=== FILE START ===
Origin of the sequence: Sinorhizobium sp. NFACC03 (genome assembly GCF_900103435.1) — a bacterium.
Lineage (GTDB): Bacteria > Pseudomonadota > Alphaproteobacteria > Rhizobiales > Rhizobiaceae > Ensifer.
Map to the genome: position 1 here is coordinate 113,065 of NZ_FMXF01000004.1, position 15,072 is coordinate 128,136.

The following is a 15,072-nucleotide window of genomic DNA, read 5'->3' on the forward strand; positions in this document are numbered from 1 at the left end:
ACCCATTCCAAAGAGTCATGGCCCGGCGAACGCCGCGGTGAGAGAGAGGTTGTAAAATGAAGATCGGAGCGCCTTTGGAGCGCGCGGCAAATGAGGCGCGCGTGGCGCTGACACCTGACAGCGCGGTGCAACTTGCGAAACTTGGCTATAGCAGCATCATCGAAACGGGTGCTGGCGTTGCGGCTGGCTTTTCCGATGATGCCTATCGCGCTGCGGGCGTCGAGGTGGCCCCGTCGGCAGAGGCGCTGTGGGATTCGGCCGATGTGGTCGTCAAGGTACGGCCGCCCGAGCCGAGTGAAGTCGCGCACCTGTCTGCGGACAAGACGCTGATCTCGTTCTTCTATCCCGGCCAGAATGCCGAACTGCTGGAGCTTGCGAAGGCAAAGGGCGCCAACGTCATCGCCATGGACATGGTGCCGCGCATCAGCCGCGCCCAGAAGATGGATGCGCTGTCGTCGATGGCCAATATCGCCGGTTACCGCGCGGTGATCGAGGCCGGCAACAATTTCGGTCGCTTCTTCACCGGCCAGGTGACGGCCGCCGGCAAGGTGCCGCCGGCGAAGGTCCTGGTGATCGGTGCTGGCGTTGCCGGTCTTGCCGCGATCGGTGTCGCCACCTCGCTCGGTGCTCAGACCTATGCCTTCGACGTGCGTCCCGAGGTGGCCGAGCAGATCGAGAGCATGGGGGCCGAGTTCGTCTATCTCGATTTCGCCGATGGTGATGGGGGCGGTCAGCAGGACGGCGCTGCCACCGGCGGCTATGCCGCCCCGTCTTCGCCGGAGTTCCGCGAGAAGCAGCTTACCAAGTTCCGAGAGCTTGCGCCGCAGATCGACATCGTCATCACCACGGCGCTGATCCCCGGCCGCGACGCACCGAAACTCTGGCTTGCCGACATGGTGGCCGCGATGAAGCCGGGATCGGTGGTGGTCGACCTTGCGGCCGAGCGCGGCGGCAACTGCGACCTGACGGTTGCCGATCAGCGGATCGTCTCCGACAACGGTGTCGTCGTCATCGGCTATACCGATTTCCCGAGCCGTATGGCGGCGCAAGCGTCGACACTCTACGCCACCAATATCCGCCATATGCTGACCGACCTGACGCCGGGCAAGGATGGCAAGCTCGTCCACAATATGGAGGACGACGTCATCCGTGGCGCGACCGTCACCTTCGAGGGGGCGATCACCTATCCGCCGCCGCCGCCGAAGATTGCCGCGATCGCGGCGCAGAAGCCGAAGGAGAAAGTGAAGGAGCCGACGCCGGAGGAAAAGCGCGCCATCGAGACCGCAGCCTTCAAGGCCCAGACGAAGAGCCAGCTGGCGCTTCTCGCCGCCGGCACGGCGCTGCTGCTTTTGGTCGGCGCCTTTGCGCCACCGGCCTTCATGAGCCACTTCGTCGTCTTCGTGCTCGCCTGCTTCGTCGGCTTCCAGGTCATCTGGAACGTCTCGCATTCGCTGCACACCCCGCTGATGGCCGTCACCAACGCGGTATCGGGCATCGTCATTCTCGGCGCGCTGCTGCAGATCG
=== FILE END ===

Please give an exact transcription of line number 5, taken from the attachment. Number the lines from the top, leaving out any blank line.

ACCCATTCCAAAGAGTCATGGCCCGGCGAACGCCGCGGTGAGAGAGAGGTTGTAAAATGAAGATCGGAGCGCCTTTGGAGCGCGCGGCAAATGAGGCGCGCGTGGCGCTGACACCTGACAGCGCGGTGCAACTTGCGAAACTTGGCTATAGCAGCATCATCGAAACGGGTGCTGGCGTTGCGGCTGGCTTTTCCGATGATGCCTATCGCGCTGCGGGCGTCGAGGTGGCCCCGTCGGCAGAGGCGCTGTGGGATTCGGCCGATGTGGTCGTCAAGGTACGGCCGCCCGAGCCGAGTGAAGTCGCGCACCTGTCTGCGGACAAGACGCTGATCTCGTTCTTCTATCCCGGCCAGAATGCCGAACTGCTGGAGCTTGCGAAGGCAAAGGGCGCCAACGTCATCGCCATGGACATGGTGCCGCGCATCAGCCGCGCCCAGAAGATGGATGCGCTGTCGTCGATGGCCAATATCGCCGGTTACCGCGCGGTGATCGAGGCCGGCAACAATTTCGGTCGCTTCTTCACCGGCCAGGTGACGGCCGCCGGCAAGGTGCCGCCGGCGAAGGTCCTGGTGATCGGTGCTGGCGTTGCCGGTCTTGCCGCGATCGGTGTCGCCACCTCGCTCGGTGCTCAGACCTATGCCTTCGACGTGCGTCCCGAGGTGGCCGAGCAGATCGAGAGCATGGGGGCCGAGTTCGTCTATCTCGATTTCGCCGATGGTGATGGGGGCGGTCAGCAGGACGGCGCTGCCACCGGCGGCTATGCCGCCCCGTCTTCGCCGGAGTTCCGCGAGAAGCAGCTTACCAAGTTCCGAGAGCTTGCGCCGCAGATCGACATCGTCATCACCACGGCGCTGATCCCCGGCCGCGACGCACCGAAACTCTGGCTTGCCGACATGGTGGCCGCGATGAAGCCGGGATCGGTGGTGGTCGACCTTGCGGCCGAGCGCGGCGGCAACTGCGACCTGACGGTTGCCGATCAGCGGATCGTCTCCGACAACGGTGTCGTCGTCATCGGCTATACCGATTTCCCGAGCCGTATGGCGGCGCAAGCGTCGACACTCTACGCCACCAATATCCGCCATATGCTGACCGACCTGACGCCGGGCAAGGATGGCAAGCTCGTCCACAATATGGAGGACGACGTCATCCGTGGCGCGACCGTCACCTTCGAGGGGGCGATCACCTATCCGCCGCCGCCGCCGAAGATTGCCGCGATCGCGGCGCAGAAGCCGAAGGAGAAAGTGAAGGAGCCGACGCCGGAGGAAAAGCGCGCCATCGAGACCGCAGCCTTCAAGGCCCAGACGAAGAGCCAGCTGGCGCTTCTCGCCGCCGGCACGGCGCTGCTGCTTTTGGTCGGCGCCTTTGCGCCACCGGCCTTCATGAGCCACTTCGTCGTCTTCGTGCTCGCCTGCTTCGTCGGCTTCCAGGTCATCTGGAACGTCTCGCATTCGCTGCACACCCCGCTGATGGCCGTCACCAACGCGGTATCGGGCATCGTCATTCTCGGCGCGCTGCTGCAGATCG